And maybe, just maybe, I sensed God's presence there.


  1. Beautiful. Please, share what you will learn about Buddhism. PS I just dicovered your blog and I really like it! Thanks for writing. I especially appreciate your series about the gospel of Matthew.

  2. Emotions are an integral part of being human. Emotions are triggered by so many things. Music. Dancing. Smiling Faces. Warm sunsets. Laughter. Why is it that because you felt moved by watching these people that it had to be from something outside yourself? Since so many things produce emotions, why do you infer "presence of God" from having a strong feeling? How do you distinguish the happiness from music from the presence of God? Is God music? (as well as love)? Is God just a metaphor for emotion? There's even a word for that -- anthropomorphic personification -- in which emotions are represented as a person or an animal, and stories are told about that being. Okay, it’s two words. As one word, it’s anthropomorphism.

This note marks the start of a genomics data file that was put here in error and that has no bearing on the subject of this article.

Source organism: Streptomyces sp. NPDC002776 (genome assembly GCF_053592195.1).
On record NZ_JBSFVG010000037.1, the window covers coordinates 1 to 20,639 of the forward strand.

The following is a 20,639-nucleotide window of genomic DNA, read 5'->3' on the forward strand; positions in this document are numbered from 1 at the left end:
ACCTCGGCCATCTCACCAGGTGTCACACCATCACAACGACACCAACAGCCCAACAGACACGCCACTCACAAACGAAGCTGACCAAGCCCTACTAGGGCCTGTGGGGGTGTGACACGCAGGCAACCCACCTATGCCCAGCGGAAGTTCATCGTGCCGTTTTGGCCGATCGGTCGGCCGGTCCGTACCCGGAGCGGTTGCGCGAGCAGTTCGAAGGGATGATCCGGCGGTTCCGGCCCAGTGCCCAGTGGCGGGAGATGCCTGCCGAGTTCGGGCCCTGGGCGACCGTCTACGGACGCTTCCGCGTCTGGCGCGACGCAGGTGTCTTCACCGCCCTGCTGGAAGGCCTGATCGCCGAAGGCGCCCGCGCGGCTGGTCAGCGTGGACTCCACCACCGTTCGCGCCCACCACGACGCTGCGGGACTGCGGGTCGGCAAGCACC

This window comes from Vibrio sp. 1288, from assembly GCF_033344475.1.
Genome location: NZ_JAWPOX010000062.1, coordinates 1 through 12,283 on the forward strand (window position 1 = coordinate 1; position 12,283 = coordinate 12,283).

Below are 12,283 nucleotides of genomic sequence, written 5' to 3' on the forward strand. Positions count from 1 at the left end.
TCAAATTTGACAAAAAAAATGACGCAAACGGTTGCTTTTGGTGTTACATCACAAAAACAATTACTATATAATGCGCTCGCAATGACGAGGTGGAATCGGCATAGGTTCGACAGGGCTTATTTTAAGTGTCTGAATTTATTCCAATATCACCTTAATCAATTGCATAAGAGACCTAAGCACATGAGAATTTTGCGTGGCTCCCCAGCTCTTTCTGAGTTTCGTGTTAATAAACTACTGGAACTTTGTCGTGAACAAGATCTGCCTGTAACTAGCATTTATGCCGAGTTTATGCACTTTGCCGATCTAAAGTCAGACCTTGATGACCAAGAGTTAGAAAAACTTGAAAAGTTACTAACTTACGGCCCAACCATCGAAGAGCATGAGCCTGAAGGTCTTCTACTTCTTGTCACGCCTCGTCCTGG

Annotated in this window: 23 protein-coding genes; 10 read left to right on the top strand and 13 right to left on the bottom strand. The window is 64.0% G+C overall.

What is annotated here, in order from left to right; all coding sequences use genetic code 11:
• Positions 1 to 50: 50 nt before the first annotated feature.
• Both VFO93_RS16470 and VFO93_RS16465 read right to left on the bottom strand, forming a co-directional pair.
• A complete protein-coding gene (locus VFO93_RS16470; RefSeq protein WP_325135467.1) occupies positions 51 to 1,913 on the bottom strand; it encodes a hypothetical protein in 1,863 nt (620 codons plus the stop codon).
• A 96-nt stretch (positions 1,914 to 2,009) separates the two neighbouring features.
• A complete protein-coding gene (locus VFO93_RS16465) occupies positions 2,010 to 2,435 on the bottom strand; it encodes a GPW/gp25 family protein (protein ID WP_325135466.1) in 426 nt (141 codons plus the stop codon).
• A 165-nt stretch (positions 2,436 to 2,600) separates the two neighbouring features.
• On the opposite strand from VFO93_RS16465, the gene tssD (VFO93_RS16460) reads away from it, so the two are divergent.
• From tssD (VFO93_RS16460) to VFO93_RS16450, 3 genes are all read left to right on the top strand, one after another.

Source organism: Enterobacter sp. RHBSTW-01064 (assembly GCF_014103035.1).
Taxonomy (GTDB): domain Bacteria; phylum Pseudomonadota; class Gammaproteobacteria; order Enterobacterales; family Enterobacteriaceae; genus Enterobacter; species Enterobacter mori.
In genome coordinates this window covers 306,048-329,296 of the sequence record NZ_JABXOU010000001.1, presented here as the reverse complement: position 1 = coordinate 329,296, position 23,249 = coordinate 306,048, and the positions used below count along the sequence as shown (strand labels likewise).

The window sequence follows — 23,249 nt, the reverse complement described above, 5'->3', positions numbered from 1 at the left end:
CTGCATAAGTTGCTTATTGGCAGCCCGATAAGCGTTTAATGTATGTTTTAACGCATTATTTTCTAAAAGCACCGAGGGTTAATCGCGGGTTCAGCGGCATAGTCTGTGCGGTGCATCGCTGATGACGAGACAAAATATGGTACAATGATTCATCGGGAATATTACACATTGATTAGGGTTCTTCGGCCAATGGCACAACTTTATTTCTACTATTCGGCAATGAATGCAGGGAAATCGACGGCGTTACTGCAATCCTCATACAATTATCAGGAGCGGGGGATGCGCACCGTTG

Buddha, or Siddhartha, realized that these personifications and the stories of them were all fables. Made-up things which tell us about ourselves, not about some actual being named Brahma who created the universe. The he went off to meditate, and seek these emotions, to which he ascribed spiritual causes. Thus was born Buddhism.

    It's the same thing you are doing when you reject the old testament, and say that a God of Love wouldn't want us to stone adulterers and homosexuals factory workers who get assigned the Saturday shift. that a God of Love wouldn't have drowned the entire planet full of people and children and whatever animals didn't fit into the ark. I suggest you consider that when you make things up like that, based on your ephemeral feelings, it is still just made up. Like Buddhism.

  3. I have always wondered why some atheists want to evangelize. I can understand wanting people to stop practicing fundamentalist religions that do actual harm, but since PerfectNumber's beliefs are enriching to her and harm no one, why not just let her be?